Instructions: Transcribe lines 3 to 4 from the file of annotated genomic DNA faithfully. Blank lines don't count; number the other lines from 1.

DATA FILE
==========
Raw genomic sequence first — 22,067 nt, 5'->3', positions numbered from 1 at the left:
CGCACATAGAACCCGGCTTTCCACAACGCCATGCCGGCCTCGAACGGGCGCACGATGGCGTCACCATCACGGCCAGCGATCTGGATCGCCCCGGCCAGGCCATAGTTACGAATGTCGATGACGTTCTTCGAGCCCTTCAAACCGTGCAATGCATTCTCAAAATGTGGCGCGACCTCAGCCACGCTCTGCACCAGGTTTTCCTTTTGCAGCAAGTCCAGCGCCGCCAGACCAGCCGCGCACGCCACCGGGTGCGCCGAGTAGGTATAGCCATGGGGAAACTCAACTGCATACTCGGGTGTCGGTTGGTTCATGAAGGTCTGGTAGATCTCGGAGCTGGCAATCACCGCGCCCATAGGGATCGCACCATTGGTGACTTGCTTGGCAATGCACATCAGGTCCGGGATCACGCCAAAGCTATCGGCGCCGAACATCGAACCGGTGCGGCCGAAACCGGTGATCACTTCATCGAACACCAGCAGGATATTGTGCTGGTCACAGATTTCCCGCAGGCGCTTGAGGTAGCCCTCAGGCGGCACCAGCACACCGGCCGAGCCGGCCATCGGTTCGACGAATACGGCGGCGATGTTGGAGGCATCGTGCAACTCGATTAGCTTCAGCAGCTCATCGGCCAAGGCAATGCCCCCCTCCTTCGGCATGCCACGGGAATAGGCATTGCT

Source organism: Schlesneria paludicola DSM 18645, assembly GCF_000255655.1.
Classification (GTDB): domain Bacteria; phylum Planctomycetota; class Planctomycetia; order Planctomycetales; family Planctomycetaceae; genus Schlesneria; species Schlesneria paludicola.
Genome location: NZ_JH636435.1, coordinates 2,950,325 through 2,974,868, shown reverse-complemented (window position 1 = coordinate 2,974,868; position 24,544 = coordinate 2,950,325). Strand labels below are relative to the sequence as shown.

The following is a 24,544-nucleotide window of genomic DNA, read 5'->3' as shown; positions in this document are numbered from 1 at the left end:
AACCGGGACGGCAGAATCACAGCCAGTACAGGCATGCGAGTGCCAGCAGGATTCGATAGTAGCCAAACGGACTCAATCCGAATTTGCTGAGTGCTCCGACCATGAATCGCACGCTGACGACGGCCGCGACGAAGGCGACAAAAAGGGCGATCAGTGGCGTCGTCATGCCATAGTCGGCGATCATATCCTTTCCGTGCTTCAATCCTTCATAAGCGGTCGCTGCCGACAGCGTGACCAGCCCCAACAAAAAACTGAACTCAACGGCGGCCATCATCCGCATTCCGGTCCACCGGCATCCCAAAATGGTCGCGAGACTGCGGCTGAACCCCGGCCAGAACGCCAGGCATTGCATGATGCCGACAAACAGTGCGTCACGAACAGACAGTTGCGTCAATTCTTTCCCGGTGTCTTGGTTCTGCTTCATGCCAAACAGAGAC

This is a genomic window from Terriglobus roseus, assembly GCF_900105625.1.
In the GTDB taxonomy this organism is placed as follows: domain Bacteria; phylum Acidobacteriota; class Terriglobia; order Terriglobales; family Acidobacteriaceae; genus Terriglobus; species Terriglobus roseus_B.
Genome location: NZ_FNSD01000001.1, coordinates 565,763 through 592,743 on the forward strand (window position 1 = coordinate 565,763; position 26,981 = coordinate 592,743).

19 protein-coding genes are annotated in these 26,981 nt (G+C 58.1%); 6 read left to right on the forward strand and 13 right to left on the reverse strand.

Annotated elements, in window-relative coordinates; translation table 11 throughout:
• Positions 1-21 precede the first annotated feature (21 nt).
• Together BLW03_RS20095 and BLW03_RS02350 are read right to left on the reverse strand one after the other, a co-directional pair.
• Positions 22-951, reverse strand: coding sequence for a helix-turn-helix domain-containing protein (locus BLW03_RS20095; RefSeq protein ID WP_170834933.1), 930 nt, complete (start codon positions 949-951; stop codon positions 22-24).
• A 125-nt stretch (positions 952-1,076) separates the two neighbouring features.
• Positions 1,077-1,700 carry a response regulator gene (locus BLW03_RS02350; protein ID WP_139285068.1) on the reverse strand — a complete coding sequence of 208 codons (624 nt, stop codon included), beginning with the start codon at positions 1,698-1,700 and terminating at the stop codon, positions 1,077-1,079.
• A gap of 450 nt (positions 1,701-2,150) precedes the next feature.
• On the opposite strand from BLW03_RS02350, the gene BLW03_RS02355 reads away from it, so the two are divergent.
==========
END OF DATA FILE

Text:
Source organism: Schlesneria paludicola DSM 18645, assembly GCF_000255655.1.
Classification (GTDB): domain Bacteria; phylum Planctomycetota; class Planctomycetia; order Planctomycetales; family Planctomycetaceae; genus Schlesneria; species Schlesneria paludicola.